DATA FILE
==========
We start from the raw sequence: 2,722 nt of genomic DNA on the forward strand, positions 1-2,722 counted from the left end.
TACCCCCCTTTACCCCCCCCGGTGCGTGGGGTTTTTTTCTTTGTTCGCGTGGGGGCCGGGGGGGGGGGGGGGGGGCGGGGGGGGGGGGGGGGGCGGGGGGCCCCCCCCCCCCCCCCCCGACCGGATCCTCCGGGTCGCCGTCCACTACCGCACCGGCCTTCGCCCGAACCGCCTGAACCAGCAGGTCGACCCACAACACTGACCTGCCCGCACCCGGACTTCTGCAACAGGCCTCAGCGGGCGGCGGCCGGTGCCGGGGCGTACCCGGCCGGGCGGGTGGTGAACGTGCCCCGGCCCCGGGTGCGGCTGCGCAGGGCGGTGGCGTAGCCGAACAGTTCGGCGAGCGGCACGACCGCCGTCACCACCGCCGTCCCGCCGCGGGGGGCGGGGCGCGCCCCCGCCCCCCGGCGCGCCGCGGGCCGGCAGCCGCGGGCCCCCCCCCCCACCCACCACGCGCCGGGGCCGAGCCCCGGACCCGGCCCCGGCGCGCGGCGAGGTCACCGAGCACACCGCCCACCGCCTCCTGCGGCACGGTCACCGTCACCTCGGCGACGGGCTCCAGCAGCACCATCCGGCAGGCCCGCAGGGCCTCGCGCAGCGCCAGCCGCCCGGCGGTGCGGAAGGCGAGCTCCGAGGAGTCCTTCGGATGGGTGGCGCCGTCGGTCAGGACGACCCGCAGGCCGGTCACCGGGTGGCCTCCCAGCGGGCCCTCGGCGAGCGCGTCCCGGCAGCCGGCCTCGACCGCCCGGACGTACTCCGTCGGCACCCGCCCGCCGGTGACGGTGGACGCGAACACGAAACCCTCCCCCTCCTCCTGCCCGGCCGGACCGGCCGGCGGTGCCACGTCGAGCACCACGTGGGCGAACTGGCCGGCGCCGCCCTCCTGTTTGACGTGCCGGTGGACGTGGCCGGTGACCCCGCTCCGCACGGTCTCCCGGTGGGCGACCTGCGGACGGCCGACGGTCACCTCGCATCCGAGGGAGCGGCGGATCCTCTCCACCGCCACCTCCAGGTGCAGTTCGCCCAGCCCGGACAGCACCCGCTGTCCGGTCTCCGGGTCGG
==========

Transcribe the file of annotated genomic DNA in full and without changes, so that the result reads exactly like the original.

We start from the raw sequence: 2,722 nt of genomic DNA on the forward strand, positions 1-2,722 counted from the left end.
TACCCCCCTTTACCCCCCCCGGTGCGTGGGGTTTTTTTCTTTGTTCGCGTGGGGGCCGGGGGGGGGGGGGGGGGGCGGGGGGGGGGGGGGGGGCGGGGGGCCCCCCCCCCCCCCCCCCGACCGGATCCTCCGGGTCGCCGTCCACTACCGCACCGGCCTTCGCCCGAACCGCCTGAACCAGCAGGTCGACCCACAACACTGACCTGCCCGCACCCGGACTTCTGCAACAGGCCTCAGCGGGCGGCGGCCGGTGCCGGGGCGTACCCGGCCGGGCGGGTGGTGAACGTGCCCCGGCCCCGGGTGCGGCTGCGCAGGGCGGTGGCGTAGCCGAACAGTTCGGCGAGCGGCACGACCGCCGTCACCACCGCCGTCCCGCCGCGGGGGGCGGGGCGCGCCCCCGCCCCCCGGCGCGCCGCGGGCCGGCAGCCGCGGGCCCCCCCCCCCACCCACCACGCGCCGGGGCCGAGCCCCGGACCCGGCCCCGGCGCGCGGCGAGGTCACCGAGCACACCGCCCACCGCCTCCTGCGGCACGGTCACCGTCACCTCGGCGACGGGCTCCAGCAGCACCATCCGGCAGGCCCGCAGGGCCTCGCGCAGCGCCAGCCGCCCGGCGGTGCGGAAGGCGAGCTCCGAGGAGTCCTTCGGATGGGTGGCGCCGTCGGTCAGGACGACCCGCAGGCCGGTCACCGGGTGGCCTCCCAGCGGGCCCTCGGCGAGCGCGTCCCGGCAGCCGGCCTCGACCGCCCGGACGTACTCCGTCGGCACCCGCCCGCCGGTGACGGTGGACGCGAACACGAAACCCTCCCCCTCCTCCTGCCCGGCCGGACCGGCCGGCGGTGCCACGTCGAGCACCACGTGGGCGAACTGGCCGGCGCCGCCCTCCTGTTTGACGTGCCGGTGGACGTGGCCGGTGACCCCGCTCCGCACGGTCTCCCGGTGGGCGACCTGCGGACGGCCGACGGTCACCTCGCATCCGAGGGAGCGGCGGATCCTCTCCACCGCCACCTCCAGGTGCAGTTCGCCCAGCCCGGACAGCACCCGCTGTCCGGTCTCCGGGTCGG